What was different today?  Apparently, someone, and I ain’t saying who, had tugged on the hose as it spewed water outside the crawlspace, through its designated hole in the foundation,  through which the hose extends for several feet so the water pours away from the foundation, ingeniously irrigating a garden area.  As a result of tugging on that very important hose, a connection INSIDE the crawlspace had become, well, as they say in the plumbing trade, UNCONNECTED.  Even as a layman rather than a master plumber, I could see that water was enthusiastically flowing from the disconnected hose/tube connection, flooding the crawlspace.  I quickly deduced the cause of the flooding to be water flowing from the disconnected connection.

“Here’s your trouble,” I explained to Miss Sugar, who, although just a girl, had already pushed the hose and tube together into the connector thing-a-ma-bob.   She was unimpressed by my analysis, despite the critical thinking and problem-solving I displayed.

Sugar sweetly asked me to get a clamp.  Huh?  Not being a master plumber, I did not know what she meant, so I got her some kind of wrench.  It was not the correct tool.  So Sugar, whose grandfather on her father’s side was a master plumber and had passed on his plumbing genes to my beloved, gently instructed me about how to hold the hose and tube together while she patiently left the crawlspace to get the correct parts for fixing this problem.

I skillfully held the hose and tube together with my bare hands.  My wet bare hands.  There was still some leakage onto my clothing.    While serving as a human clamp within the crawlspace, waiting for Miss Sugar, I witnessed a curious thing.  Someone from outside the building, on the other side of the hole in the foundation, was pulling the hose.  The pulling caused me to lose my grip on the hose, which resulted in soaking me more.  Whoever was doing it was using something sharp to grasp the hose.  I know that because when I tugged on the hose, gaining ground in the tug of war, so as to reconnect it, a portion of it, that portion having been pulled outside and now was back inside, had sprung a leak.  When I pulled that section of the hose back inside the crawlspace, the new hole in the recovered section was adding to the flooding.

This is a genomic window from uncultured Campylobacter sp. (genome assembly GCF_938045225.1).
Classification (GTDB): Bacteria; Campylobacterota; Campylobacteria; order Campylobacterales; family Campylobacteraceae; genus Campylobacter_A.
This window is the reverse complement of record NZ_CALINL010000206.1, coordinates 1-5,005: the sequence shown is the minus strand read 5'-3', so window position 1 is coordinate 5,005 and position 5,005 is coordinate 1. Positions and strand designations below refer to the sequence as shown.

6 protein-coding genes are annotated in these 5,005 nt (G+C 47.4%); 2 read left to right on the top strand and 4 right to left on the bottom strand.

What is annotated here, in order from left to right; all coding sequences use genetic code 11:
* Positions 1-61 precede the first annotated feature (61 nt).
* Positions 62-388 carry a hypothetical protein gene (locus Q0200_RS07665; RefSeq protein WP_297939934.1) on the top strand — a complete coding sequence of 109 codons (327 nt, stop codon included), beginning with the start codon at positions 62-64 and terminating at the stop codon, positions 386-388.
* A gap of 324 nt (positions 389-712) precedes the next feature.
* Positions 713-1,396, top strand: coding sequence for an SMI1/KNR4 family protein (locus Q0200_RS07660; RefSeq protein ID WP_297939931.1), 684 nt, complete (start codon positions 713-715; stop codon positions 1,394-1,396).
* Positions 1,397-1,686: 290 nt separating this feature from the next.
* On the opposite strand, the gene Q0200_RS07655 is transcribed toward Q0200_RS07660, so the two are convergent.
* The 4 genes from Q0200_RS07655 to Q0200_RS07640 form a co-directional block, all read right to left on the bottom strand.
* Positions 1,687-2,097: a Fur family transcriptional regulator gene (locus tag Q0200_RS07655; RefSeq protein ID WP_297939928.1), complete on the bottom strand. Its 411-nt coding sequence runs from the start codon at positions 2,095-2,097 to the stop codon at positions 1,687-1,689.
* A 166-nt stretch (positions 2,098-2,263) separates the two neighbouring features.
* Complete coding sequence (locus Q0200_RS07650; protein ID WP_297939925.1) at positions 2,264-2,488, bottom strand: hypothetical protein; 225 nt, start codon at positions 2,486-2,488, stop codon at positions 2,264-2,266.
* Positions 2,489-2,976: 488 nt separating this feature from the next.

Sugar, upon her return, denied that she had tugged on the hose.  She denied putting a hole in the hose with a sharp object.  She jumped to the conclusion that the hole in the hose was made by a tooth or teeth.  Who would grab a hose with his or her teeth?

A shadowy figure passed by the hole in the foundation, temporarily blocking the sunlight, and causing us to look out the hole.  The figure was not shadowy, actually, it was yellow and furry.  It appeared to be the usual suspect.  Sugar was accusing Beau, poor misunderstood Beau, of noticing the water coming out of the hose, pulling on the hose, disconnecting it from the water softener recirculator, and putting a hole in the hose with his teeth.  That was her theory.  It looked bad for Beau.  The circumstantial evidence did leave room for an alternative theory.

“Now see here, Miss Sugar, it could have been some other Yellow Lab, namely Sadie.”  I defended Beau.

“Was it Beau or Sadie who grabbed the hose by the barn when you were filling the horse tank?”  Miss Sugar skillfully cross-examined me.

“It was Beau, to the best of my recollection,”  I admitted.

“Your recollection need only go back to yesterday, correct?”  It was a leading question.

“Yes.”  She was impeaching my credibility.

“And we have had Sadie eight years, have we not?”  She was on a roll.

“Yes.”

“During those eight years, did Sadie or any other dog, such as Max or Rover, may they rest in peace, ever pull this hose out?”

“No,” I admitted.

“Do you expect this court to believe that you have raised even a scintilla of a doubt, let alone a reasonable doubt, that the defendant, Beau, is guilty?”

“I guess not.”

“Then based on all the evidence before this tribunal, I find the Defendant guilty as charged.  May God have mercy on his soul.”

Case closed.